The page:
Amp 150 is probably the most talked about new restaurant in Cleveland these days. We headed over there once as a family and once during my mom’s layover at Hopkins, both times with a $25 restaurant.com coupon purchased for $2 (the promo code as of this writing is “summer”). We definitely enjoyed both food and drink.
The strangest element of Amp 150 is its being located in the lobby of a hotel. This isn’t something you forget as the restaurant is really open and the front desk and hotel entrance are always visible. This isn’t entirely a bad thing, though, as it allows for a casual feel not often found in fine dining.
For appetizers we tried the bread, house made potato chips and sweet soy & peanut wings. The bread was okay–soft white and wheat–but the butters (especially the honey) were excellent.
The chips were quite good, clearly homemade but not greasy or soft. They came with a vinegar aioli and Dortmunder aioli. The vinegar aioli was great, just like fresh fries and vinegar as the waitress pointed out. I was less impressed with the Dortmunder. Beer cheese is more common but also more appealing. The chips didn’t seem fresh fried, but then again that visit was at 3pm.
The wings were very good and extremely tender. The waitress told us that they brine them. The soy / peanut flavors were a little milder than I would have liked, but the spicy kimchi on the side was outstanding. The prevalence of sweetness and ginger made me wonder if it was David Chang’s recipe, which is currently fermenting in my fridge (blog post to follow).
The drink menu at Amp 150 is also impressive. During one visit I had a draft Thirsty Dog Old Leghumper Porter, which was very good, and a Great Lakes Erie Monster, a truly outstanding beer. Keeping not only the food but the draft beer local shows some impressive locavore dedication from Chef Ellis Cooley. The next visit I ordered the Cucumber-mint Martini. This was perhaps the most impressive “dish” flavor-wise during either visit. The drink was simultaneously bracing and intensely flavorful with unmistakable sharp mint and cool cucumber with just the tiniest bit of simple syrup to (almost) tame the alcohol. Amp 150 clearly seems to be vying for a spot in Cleveland’s “cocktail renaissance.” Next time I might order the Ginger Cilantro Margarita.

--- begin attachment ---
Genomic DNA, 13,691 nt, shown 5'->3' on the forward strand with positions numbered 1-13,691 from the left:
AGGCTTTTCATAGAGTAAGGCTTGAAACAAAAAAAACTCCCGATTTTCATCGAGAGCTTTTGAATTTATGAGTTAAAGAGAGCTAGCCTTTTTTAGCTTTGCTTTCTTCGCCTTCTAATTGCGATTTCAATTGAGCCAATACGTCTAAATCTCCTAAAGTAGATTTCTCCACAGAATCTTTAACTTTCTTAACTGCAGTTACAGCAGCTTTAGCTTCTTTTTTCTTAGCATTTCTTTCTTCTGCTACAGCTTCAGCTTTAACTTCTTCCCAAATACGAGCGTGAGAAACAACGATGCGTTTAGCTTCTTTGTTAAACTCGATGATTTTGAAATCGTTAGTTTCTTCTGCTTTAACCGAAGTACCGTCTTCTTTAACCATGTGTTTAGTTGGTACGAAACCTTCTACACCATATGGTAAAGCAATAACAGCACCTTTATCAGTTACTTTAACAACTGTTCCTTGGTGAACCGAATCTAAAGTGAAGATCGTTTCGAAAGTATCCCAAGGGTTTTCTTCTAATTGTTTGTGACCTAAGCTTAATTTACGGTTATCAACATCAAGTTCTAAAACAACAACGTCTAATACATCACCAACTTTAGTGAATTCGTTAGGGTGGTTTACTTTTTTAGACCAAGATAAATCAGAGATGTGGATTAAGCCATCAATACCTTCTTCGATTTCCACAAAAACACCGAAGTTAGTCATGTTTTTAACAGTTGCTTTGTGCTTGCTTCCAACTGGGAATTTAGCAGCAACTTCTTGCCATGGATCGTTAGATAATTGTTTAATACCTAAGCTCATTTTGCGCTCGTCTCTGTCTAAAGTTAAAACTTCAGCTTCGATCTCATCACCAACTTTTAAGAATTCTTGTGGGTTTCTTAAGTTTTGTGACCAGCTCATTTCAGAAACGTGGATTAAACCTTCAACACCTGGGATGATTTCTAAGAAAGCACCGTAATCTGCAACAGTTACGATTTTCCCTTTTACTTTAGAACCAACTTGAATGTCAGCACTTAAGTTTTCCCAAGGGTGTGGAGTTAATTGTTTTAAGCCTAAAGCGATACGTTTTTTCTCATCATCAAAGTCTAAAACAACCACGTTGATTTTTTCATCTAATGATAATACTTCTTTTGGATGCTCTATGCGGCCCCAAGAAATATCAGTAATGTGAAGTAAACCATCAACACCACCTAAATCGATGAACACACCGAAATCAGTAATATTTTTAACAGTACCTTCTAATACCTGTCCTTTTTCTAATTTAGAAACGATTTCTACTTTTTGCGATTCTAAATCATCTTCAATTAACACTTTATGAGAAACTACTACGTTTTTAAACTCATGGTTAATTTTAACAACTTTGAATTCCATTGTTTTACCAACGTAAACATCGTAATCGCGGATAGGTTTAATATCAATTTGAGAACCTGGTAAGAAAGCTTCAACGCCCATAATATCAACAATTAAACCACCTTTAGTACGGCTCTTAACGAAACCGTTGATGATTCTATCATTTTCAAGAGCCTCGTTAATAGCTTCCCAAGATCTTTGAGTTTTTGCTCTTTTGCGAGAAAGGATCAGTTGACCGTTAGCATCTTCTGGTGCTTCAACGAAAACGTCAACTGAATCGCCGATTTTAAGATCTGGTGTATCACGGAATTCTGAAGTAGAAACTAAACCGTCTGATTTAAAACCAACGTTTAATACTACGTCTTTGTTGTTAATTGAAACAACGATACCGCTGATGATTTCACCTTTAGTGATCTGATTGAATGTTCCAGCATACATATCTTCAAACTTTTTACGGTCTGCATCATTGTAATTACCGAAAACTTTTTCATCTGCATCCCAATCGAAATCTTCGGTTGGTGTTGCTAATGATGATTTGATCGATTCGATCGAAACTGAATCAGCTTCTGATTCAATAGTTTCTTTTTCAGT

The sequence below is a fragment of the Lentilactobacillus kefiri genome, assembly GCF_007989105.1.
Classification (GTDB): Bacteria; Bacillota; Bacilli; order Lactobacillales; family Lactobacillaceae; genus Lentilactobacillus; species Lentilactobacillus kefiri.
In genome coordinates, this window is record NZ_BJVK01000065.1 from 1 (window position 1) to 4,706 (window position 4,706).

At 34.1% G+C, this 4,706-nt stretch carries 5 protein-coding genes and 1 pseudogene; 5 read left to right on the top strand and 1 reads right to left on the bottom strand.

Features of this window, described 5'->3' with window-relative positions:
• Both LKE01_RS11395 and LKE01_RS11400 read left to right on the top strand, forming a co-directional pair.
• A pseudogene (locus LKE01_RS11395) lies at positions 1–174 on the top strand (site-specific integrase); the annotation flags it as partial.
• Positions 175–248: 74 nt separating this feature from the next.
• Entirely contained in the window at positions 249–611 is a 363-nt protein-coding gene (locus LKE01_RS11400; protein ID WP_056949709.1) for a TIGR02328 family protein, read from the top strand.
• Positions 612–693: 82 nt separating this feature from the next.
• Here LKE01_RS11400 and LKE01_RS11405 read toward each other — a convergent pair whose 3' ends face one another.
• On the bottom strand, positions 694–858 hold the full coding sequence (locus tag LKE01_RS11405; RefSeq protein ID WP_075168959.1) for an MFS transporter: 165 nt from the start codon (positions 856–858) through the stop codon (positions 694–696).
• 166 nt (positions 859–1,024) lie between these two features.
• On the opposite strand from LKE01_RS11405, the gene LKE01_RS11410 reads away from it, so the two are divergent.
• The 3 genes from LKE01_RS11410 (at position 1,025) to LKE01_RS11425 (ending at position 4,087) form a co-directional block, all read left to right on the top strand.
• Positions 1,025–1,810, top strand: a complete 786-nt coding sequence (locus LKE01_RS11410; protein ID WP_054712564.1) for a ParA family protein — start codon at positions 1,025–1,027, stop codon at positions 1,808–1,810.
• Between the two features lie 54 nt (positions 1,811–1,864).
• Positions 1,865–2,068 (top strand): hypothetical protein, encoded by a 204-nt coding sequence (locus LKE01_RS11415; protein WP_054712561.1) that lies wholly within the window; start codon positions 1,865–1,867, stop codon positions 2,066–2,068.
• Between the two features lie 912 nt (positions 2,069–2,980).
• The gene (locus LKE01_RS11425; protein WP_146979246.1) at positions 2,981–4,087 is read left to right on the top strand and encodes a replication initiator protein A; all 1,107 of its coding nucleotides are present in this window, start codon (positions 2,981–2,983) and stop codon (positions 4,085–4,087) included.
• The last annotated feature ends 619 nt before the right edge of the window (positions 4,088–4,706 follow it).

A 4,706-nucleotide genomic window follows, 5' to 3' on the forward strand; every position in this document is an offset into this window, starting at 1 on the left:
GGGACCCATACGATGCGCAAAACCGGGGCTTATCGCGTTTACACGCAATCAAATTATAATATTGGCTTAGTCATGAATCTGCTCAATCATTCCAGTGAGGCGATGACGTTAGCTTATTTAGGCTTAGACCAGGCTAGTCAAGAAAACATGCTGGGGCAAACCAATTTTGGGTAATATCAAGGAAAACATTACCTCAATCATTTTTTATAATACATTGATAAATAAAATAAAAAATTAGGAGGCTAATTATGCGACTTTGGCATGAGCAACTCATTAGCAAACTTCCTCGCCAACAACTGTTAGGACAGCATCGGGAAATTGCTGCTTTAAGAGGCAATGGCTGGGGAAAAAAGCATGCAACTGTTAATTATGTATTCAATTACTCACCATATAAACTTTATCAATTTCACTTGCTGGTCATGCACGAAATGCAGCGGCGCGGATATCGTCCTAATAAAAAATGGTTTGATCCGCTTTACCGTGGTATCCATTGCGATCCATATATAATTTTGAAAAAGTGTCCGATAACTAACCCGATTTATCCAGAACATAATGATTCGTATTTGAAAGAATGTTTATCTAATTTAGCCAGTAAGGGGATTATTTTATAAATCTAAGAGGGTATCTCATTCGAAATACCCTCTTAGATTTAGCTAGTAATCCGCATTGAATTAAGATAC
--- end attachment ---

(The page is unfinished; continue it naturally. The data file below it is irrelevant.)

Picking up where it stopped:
Our waitress recommended the chopped salad based on both flavor and use of local vegetables, so I thought I’d give it a try. The vegetables were clearly fresh and dressed nicely with the white balsamic vinaigrette. The olives were an especially good, pungent element, although the strong flavors of the salad almost needed some protein (e.g. the optional chicken or steak) for balance.
We also ordered some small plates, both of which were excellent. The apricot gnocchi were wonderful, with apricot flavors both in the gnocchi dough and and sauce. They weren’t overly sweet, and the Parmesan and fresh asparagus were good counterpoints. Even Jonathan liked this.
My mom ordered the scallops for her entrée. These were also excellent, and the pea and coconut purée perfectly echoed the greens on the side. Our only complaint was that the pickled ramps were in short supply, overshadowed by the arugula (which was quite good).
I ordered the grilled walleye with crème fraîche beets. While a simple recipe, it’s flawlessly executed using excellent ingredients. The sear of the cast iron pan nicely flavored the fish, and the sourness of the crème fraîche was a good counterbalance to the sweet beets.
The one “dud” during our visits was Sarah’s Chicken Paillard Sandwich. The roasted tomatoes and balsamic aioli on the menu would seem to assure a savory, moist sandwich, but the whole thing was dry, chewy and almost flavorless. The aioli was in short supply, and the chicken was overcooked. Sarah also didn’t realize it didn’t come with a side and would have appreciated being asked if she wanted one.
Amp 150 also has a children’s menu, and Jonathan was very happy with it. During one visit he had the mac ‘n cheese and the next he had the pizza. The mac ‘n cheese used tortiglioni cooked just past al dente with a generous (but not excessive) amount of cheese. The pizza was a version of institutional-style (a crust type familiar to kids) with crazy amounts of cheese and yummy pepperoni. Each dish includes two sides, which is odd considering the portions of all the kids’ entrées and sides are huge. Jonathan had no hope of eating a 10″ pizza, a bowl of fruit and a plate of fries. We were happy to help him with the pizza, though.
On the whole we really enjoyed our visits to Amp 150. It didn’t strike us as quite being in the same league at this point as Fire, Crop Bistro or the Flying Fig (all known for using local ingredients), but it’s also a bit cheaper. And you definitely won’t find better food or drink for a few miles in any direction.